This weekend I will celebrate my birthday with my husband, and my brother and his wife around a meal and drinks. It is always a beautiful time with them to linger over skillfully prepared creations and freely chat and laugh and be. And as 50 is fast approaching I am hyper aware of the necessity for being intentional about savoring each moment. Will you practice with me today, the very spiritual mindfulness practice of relishing each food and drink consumed?

Inhale the aroma wafting up to nose.

Is it hot or cold, somewhere in between?

Do my taste buds wake up and tingle inside my mouth?

Exhale and receive the bite.

Inhale as I allow the piece to mix on the tongue, the senses register nuance.

Is the flavor strong? Can I distinguish the ingredients?

What memories do these flavors conjure for me?

Exhale and remain a few moments with those thoughts.

Be grateful for God’s goodness. See, the Lord is good.

Music is Human – Day Thirty-Six

listen music is human

Some of the most popular songs in 1967 included, the Beetle’s “Penny Lane” and “All You Need is Love,” Aretha Franklin’s “Respect,” “Light My Fire” – The Doors, “Soul Man” by Sam & Dave (though many will know it from the Blues Brothers), and the Tremeloes’, “Silence is Golden.” In Gospel music that same year “Oh Happy Day” resonated with its hopeful tune of deliverance and salvation in the bleak time of the Vietnam War. And “Amazing Grace” is the all time most popular hymn since the reformation.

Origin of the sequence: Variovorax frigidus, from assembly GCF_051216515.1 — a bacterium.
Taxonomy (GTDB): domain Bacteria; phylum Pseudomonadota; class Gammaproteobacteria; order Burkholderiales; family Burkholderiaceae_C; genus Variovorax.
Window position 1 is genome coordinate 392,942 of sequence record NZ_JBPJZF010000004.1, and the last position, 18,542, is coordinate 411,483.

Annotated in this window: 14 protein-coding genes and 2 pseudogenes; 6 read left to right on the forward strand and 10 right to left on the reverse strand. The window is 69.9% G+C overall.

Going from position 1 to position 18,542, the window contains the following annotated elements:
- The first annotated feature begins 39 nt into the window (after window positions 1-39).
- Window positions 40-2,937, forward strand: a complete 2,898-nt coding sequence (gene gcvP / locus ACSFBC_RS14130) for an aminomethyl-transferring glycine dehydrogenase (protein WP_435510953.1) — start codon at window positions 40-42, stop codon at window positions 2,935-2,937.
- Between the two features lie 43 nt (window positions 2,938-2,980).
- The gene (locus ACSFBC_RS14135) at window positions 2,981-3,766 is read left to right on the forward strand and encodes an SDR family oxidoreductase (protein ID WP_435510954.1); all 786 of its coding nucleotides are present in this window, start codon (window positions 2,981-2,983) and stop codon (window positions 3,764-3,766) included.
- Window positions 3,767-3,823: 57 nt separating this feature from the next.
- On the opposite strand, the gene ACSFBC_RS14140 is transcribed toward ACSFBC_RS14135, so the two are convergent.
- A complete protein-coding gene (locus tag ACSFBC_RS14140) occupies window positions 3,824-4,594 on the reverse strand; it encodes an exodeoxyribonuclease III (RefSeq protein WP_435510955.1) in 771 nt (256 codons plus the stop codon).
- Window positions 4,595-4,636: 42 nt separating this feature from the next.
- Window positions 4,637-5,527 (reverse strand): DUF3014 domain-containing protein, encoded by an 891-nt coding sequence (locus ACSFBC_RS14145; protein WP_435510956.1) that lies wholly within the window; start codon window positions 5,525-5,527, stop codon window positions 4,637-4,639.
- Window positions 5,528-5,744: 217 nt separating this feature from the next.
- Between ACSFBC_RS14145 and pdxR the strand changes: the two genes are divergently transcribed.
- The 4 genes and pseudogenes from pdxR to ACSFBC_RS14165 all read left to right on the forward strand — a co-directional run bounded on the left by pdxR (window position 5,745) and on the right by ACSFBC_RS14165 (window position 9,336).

Thomas Aquinas defined a hymn in this way: “Hymnus est laus Dei cum cantico; canticum autem exultatio mentis de aeternis habita, prorumpens in vocem.” (“A hymn is the praise of God with song; a song is the exultation of the mind dwelling on eternal things, bursting forth in the voice.” But not until 1820 was approval given to sing hymns in the Church of England. Indeed, the Wesley’s were not afforded the luxury of singing Charles’ hymns in church in their lifetime. What is more, Charles only provisionally included a single melody line with his poetic theology because he was ambivalent to the suitability of singing parts. And John and Charles did not even agree with each other on what was an appropriate level of affection in the lyrics.